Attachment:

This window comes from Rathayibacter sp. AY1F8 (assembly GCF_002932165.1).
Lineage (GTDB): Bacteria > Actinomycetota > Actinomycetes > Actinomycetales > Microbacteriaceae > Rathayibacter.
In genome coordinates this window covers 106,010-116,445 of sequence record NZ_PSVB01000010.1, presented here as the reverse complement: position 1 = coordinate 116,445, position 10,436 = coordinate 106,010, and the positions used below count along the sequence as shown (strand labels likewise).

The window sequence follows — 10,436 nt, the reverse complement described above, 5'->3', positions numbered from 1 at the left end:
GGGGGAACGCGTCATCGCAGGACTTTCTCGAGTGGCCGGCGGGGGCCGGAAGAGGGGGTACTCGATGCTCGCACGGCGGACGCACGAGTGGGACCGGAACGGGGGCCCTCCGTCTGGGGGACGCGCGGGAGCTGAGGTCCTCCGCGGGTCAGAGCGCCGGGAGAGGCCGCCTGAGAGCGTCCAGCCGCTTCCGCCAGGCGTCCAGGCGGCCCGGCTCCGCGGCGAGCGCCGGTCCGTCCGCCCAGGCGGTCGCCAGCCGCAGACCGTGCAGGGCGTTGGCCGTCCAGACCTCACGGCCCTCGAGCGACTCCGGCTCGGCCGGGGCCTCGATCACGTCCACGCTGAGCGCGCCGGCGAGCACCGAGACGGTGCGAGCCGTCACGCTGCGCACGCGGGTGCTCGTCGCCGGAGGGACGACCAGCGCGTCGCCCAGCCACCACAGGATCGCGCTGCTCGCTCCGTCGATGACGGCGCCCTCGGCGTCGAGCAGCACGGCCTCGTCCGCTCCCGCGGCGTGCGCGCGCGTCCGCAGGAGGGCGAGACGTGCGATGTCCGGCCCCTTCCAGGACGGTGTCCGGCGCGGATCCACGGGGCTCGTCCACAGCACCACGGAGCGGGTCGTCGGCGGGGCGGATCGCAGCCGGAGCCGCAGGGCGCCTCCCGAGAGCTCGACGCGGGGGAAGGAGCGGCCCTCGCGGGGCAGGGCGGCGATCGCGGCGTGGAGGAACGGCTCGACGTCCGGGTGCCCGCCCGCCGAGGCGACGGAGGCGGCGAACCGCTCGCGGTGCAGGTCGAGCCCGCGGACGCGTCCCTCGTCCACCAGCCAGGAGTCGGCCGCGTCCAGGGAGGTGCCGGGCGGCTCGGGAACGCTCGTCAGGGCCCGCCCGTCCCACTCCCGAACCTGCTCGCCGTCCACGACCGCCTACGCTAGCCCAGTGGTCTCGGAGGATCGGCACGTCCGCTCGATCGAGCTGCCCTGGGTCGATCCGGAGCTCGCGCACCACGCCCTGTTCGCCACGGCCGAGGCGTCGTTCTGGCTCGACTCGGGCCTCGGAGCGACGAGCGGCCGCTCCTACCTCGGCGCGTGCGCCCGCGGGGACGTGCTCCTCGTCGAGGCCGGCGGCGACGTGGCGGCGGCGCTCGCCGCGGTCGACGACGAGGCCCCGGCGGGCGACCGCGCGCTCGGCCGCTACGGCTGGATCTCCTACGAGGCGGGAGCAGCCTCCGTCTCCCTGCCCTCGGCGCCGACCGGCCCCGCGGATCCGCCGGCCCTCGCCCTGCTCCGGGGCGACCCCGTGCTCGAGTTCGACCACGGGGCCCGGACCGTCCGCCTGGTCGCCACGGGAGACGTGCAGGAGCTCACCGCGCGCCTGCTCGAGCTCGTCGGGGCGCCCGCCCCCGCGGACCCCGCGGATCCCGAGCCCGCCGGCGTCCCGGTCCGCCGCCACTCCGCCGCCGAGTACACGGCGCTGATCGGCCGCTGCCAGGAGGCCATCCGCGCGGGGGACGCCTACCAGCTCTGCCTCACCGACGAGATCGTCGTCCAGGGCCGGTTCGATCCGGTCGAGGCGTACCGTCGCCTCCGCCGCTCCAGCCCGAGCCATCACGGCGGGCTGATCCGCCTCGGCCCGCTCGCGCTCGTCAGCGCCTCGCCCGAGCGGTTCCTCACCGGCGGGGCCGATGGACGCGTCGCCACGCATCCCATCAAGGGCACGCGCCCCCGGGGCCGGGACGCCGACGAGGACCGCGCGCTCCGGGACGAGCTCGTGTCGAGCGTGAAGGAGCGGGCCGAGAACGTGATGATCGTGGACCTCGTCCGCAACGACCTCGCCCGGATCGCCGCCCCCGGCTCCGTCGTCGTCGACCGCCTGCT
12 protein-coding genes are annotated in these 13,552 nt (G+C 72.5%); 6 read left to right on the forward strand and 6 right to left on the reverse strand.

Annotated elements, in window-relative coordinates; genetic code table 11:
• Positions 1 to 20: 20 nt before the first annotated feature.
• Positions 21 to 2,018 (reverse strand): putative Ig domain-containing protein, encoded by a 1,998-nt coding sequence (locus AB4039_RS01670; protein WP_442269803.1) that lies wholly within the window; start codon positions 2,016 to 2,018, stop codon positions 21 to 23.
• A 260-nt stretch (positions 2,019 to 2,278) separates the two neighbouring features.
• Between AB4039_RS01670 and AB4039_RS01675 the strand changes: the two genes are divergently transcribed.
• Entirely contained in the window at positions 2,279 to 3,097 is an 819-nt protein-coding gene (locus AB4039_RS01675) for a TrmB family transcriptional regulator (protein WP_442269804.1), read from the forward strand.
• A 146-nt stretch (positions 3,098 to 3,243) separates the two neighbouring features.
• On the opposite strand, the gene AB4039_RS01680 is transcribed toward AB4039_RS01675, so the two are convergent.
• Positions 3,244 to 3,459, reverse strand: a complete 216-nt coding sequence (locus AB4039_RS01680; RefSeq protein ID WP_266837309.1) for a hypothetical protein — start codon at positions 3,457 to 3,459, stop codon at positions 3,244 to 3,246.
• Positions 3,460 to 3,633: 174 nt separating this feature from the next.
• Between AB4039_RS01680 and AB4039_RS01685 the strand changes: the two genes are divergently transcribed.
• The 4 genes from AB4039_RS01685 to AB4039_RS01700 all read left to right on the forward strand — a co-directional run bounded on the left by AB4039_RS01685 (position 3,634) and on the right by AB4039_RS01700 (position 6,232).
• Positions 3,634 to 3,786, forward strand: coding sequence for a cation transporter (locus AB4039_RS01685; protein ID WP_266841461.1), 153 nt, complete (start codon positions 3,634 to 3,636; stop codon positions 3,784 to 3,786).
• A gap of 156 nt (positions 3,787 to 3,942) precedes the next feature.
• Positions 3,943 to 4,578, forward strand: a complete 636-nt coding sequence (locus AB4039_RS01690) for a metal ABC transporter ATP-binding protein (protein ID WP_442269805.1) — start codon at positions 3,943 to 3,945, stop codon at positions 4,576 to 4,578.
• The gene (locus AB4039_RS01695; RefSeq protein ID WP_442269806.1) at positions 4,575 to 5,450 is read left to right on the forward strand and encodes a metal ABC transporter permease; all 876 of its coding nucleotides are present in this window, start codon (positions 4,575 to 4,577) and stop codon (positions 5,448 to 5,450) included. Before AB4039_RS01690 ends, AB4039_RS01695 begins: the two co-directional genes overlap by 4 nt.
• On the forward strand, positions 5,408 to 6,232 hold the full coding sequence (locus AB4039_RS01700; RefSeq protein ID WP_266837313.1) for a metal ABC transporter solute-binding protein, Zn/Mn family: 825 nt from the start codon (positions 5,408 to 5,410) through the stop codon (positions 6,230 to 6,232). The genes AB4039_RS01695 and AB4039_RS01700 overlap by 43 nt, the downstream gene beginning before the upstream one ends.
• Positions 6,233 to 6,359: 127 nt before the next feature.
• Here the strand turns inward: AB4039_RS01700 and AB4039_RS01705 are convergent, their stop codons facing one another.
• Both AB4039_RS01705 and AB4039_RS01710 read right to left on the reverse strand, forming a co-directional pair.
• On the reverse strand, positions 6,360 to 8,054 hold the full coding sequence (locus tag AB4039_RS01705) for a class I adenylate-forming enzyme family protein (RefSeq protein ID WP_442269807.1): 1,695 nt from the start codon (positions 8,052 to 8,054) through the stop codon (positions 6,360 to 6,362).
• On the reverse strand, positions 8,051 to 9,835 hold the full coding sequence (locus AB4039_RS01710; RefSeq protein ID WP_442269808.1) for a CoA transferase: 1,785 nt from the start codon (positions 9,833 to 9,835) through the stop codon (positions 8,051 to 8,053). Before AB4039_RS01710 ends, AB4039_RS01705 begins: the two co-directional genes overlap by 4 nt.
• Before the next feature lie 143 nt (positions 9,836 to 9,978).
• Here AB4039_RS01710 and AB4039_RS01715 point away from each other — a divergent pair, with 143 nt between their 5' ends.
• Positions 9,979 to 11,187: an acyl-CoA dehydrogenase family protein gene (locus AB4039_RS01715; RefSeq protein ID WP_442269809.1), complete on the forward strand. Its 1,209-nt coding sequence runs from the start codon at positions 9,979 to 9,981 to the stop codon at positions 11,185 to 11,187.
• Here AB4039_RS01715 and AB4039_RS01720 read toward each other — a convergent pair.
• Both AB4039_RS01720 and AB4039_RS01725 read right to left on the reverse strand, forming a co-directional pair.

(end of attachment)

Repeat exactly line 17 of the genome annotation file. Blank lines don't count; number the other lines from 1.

• Between AB4039_RS01680 and AB4039_RS01685 the strand changes: the two genes are divergently transcribed.